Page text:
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The inventor of perestroika sets his sights on a greener world


Mikhail Gorbachev, former president of the Soviet Union, who ended the cold war and made it possible to dismantle the Berlin Wall, has never been a man of modest ambitions.

When he became Soviet leader 21 years ago he invented perestroika to restructure the ossified edifice of the state and the Communist party, only to see his creaking empire fall apart six years later. For that he is revered internationally and reviled by many of his fellow Russians.

Today, Mr Gorbachev has a new agenda: to transform international attitudes towards the environment, to guarantee clean drinking water for more than 1.2bn people, to scrap the vast stockpiles of chemical, biological and nuclear weapons left over from the cold war, and to find alternative energy sources that may eventually replace nuclear power and hydrocarbons.

On the eve of the 20th anniversary of the Chernobyl nuclear disaster, he is launching a twin appeal to persuade the world's leading governments to set aside at least $50bn (41bn, 28bn) to develop renewable energy supplies, and to seek a more modest $50m from the private sector to galvanise efforts to provide healthcare for Chernobyl victims, and guarantee clean water and sanitation for the world's poorest people.

One month after his 75th birthday, Mr Gorbachev is back on the road preaching his new green gospel to audiences in America, Asia and Europe, to raise money for Green Cross International, the non-governmental environmental pressure group he has chaired since 1993.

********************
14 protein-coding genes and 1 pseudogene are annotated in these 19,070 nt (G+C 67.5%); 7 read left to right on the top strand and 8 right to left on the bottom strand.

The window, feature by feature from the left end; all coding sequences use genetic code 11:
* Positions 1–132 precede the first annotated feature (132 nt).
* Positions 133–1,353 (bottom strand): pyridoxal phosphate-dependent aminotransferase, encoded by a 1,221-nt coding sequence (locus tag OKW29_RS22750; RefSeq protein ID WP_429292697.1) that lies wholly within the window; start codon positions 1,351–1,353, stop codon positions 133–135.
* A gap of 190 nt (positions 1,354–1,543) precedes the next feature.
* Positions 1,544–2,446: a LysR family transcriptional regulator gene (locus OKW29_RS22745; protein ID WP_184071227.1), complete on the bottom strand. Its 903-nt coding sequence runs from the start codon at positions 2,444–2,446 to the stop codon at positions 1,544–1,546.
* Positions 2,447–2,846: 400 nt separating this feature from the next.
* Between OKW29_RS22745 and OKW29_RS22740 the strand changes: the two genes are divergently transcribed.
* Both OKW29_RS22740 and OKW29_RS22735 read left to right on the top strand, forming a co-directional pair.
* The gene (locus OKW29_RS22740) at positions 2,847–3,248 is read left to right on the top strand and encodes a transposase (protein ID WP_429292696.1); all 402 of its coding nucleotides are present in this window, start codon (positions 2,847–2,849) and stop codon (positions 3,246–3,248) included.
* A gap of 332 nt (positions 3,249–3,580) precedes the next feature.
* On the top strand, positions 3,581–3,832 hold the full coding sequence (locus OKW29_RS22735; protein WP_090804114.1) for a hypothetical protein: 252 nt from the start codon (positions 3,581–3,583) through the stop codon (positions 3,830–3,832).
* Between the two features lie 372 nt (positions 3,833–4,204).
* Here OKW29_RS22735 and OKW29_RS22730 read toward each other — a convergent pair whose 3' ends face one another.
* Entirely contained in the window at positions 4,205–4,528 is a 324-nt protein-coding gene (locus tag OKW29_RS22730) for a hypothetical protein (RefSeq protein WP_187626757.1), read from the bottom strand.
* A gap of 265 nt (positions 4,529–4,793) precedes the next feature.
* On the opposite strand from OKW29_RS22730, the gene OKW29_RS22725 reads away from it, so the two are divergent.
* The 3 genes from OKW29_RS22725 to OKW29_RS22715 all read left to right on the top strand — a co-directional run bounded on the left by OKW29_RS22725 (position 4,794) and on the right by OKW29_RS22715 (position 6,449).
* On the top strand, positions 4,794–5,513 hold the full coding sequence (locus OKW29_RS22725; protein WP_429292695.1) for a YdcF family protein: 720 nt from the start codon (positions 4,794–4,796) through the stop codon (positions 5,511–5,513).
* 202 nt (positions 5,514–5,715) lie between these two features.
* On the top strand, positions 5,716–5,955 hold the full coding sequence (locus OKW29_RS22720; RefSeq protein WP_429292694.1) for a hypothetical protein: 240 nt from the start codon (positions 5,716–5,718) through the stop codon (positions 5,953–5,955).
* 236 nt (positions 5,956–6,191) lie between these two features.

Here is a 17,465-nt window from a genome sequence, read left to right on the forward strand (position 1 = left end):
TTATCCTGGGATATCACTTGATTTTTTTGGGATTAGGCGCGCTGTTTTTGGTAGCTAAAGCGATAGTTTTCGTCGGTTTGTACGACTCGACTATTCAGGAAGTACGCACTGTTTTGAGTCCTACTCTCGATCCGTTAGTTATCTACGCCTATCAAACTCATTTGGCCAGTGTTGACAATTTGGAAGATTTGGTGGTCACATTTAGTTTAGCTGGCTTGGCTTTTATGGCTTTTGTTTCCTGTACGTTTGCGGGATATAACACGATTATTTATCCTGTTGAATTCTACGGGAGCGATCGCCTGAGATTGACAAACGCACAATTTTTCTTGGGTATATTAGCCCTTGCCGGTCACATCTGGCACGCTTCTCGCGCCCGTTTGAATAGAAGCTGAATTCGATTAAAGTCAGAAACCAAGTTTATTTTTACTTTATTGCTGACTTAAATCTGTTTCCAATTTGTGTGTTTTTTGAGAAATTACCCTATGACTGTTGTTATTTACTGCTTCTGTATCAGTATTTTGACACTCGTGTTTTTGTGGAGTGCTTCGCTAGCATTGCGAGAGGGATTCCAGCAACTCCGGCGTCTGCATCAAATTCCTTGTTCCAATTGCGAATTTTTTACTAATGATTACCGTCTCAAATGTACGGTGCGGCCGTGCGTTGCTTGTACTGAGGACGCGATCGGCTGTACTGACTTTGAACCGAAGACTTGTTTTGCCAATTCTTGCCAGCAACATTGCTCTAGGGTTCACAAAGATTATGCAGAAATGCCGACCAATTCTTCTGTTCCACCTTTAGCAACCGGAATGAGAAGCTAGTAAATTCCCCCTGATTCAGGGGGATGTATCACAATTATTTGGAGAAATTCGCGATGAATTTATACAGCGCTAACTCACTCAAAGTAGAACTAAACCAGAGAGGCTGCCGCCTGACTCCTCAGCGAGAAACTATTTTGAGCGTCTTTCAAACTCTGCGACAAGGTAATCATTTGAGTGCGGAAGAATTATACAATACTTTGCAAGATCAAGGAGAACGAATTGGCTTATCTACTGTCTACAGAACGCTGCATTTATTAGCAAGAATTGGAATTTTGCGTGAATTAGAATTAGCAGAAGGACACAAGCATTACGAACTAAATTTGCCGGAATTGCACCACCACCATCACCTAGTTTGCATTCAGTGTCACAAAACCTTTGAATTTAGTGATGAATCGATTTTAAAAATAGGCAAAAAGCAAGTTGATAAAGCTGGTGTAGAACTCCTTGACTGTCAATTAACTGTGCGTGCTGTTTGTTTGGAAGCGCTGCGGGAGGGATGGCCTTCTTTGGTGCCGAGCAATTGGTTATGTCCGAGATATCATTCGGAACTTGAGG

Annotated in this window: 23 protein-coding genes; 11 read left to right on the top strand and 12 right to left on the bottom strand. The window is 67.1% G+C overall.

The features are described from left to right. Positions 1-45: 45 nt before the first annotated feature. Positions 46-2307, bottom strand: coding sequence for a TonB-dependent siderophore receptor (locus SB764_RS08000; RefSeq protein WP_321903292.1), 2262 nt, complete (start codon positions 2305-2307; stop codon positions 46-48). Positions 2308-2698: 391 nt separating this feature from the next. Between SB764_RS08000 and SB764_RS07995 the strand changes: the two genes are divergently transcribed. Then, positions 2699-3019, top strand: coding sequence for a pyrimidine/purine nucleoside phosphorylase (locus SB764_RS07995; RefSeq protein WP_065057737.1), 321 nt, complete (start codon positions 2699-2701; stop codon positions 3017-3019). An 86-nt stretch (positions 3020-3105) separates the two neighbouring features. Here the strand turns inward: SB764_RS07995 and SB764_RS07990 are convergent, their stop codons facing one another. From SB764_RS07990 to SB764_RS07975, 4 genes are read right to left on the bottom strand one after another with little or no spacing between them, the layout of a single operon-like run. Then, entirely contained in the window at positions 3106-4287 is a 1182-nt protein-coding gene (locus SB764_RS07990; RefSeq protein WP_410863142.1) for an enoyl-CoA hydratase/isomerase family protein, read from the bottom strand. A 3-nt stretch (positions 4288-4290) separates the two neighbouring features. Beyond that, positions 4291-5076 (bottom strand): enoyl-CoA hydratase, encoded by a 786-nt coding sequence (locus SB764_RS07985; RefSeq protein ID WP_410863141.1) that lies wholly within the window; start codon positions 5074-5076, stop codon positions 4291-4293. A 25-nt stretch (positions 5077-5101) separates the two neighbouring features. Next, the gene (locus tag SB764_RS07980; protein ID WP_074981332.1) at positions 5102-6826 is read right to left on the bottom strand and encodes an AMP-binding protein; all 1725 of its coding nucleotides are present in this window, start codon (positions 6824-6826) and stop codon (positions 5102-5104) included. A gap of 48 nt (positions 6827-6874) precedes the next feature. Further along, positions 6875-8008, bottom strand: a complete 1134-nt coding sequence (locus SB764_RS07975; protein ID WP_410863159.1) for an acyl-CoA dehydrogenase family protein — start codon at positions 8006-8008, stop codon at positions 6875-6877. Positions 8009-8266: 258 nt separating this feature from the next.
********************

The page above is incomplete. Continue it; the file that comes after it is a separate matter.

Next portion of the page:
"We need a value shift to get people to put an end to the superiority complex when man condescends to nature: the idea that man is king of nature," he says. "This is a delusion that has to be overcome."

His first target is to persuade the business community that financing environmental campaigns for clean water and basic sanitation, plus renewable energy supplies, is in their commercial interest, as well as being socially responsible. His second is to galvanise civil society to support the campaign, and persuade national parliaments to press their governments into greater support for sustainable energy.

It will cost millions to ensure that we can go forward in getting safe, clean water for everyone," he says, in the unlikely surroundings of a Florida golf and beach club, halfway through a whirlwind US speaking tour. "We want to appeal to the business community, to CEOs who can make a real difference to help Green Cross achieve this goal."